Ghana Is Now The First Country To Approve Malaria Vaccine Developed By Oxford University

Ghana has become the first country in the world to approve using the R21/Matrix-M malaria vaccine, developed by the University of Oxford and produced by the Serum Institute of India.

Utilising the adjuvant technology from Novavax, Ghana’s Food and Drugs Authority granted a license to use the malaria vaccine R21/Matrix-MTM, created at the University of Oxford and produced and scaled up by Serum Institute of India PvT Ltd (SIIPL).

This represents the first regulatory approval for the R21/Matrix-M malaria vaccine to be used in any country, which is a crucial step in reducing over half a million malaria-related deaths each year and improving health outcomes for millions of people all over the African continent and beyond.

The Serum Institute of India, the company that produces the vaccine, has acknowledged their readiness to produce vaccine doses swiftly and in large quantities, with a yearly production capacity that might reach more than 200 million doses.

The manufacturing and commercialization license holder for the vaccine, SIIPL, was informed by the FDA Ghana of the successful registration, according to a statement by a Senior Associate, Sofija Dilas.

The vaccine has been given approval for use in children between the ages of 5 and 36 months, who are most at risk of dying from malaria. It is expected that this important first step will make it possible for the vaccine to effectively fight malaria in children in Ghana and other African countries.

Prof. Adrian Hill, Director of the University of Oxford’s Jenner Institute at the Nuffield Department of Medicine and Chief Investigator of the R21/Matrix-M program, said, “This marks a culmination of 30 years of research at Oxford into malaria vaccines with the design and provision of a high efficacy vaccine that can be supplied at an adequate level to the countries who are in need of it most.

“I applaud our outstanding clinical trial partners in Africa who produced the dataset demonstrating the vaccine’s safety and effectiveness in children. Our partnership with the Serum Institute of India has been valuable to the successful extremely large-scale manufacturing and rapid development of the COVID-19 vaccine from Oxford-AstraZeneca.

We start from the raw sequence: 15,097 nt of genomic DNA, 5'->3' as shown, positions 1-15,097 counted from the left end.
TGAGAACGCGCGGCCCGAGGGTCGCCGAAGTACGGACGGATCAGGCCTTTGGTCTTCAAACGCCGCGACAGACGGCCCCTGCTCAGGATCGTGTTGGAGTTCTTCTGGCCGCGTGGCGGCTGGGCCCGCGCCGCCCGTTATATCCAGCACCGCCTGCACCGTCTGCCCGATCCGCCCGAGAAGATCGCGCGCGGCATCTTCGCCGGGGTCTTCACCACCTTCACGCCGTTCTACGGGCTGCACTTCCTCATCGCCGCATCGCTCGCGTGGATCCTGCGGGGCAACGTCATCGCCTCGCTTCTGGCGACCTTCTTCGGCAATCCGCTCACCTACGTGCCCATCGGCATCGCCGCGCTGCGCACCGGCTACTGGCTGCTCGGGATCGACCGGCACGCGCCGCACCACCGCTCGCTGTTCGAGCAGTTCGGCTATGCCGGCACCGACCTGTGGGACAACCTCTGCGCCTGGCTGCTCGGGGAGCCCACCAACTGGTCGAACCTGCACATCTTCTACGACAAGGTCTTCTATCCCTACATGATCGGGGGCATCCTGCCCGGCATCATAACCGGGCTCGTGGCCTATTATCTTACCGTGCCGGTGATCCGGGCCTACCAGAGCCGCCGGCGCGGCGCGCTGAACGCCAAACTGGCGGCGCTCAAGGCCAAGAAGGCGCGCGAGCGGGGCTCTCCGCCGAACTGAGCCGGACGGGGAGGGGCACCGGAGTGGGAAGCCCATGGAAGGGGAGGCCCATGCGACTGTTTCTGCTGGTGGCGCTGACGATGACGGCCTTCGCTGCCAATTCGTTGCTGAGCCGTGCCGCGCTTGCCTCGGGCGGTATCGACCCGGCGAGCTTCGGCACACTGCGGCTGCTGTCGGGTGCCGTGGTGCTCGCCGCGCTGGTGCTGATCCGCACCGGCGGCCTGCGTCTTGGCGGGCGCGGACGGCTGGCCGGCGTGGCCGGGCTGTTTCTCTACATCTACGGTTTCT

The R21/Matrix-M malaria vaccine, according to its manufacturers, is a low-dose vaccine that can be produced in large quantities at a cheap cost, allowing for the distribution of hundreds of millions of doses to African nations with high malaria burdens.

The R21/Matrix-M vaccine was discovered to have been created and developed at the University of Oxford. It has undergone clinical trials in the UK, Thailand, and several countries in Africa, including an ongoing phase III trial with 4,800 children in Burkina Faso, Kenya, Mali, and Tanzania. The end of the year is anticipated for the release of the trials’ results.

Malaria Vaccine

Adar Poonawalla, CEO of the Serum Institute of India Pvt Ltd., stated that malaria is a life-threatening disease that disproportionately affects the world’s most vulnerable population and is still a top cause of mortality in children.

Dr Kofi Nsiah-Poku, Managing Director/CEO of DEK Vaccines Limited, stated, “DEK Vaccines Limited, an upcoming vaccines manufacturing factory in Accra, Ghana, is grateful for the support of the Government of Ghana through the Vaccines Manufacturing Committee and Ghana FDA, who was the first in the world to approve the R21/Matrix-M malaria vaccine.”

“We are focused on assisting the Serum Institute of India in having their vaccines manufactured at DEK once the DEK Factory is completed.” Additionally, the DEK regulatory team will assist the Serum Institute with registering the R21/Matrix-M malaria vaccine in the other countries in Africa and making it available to African children,” Nsiah-Poku stated.

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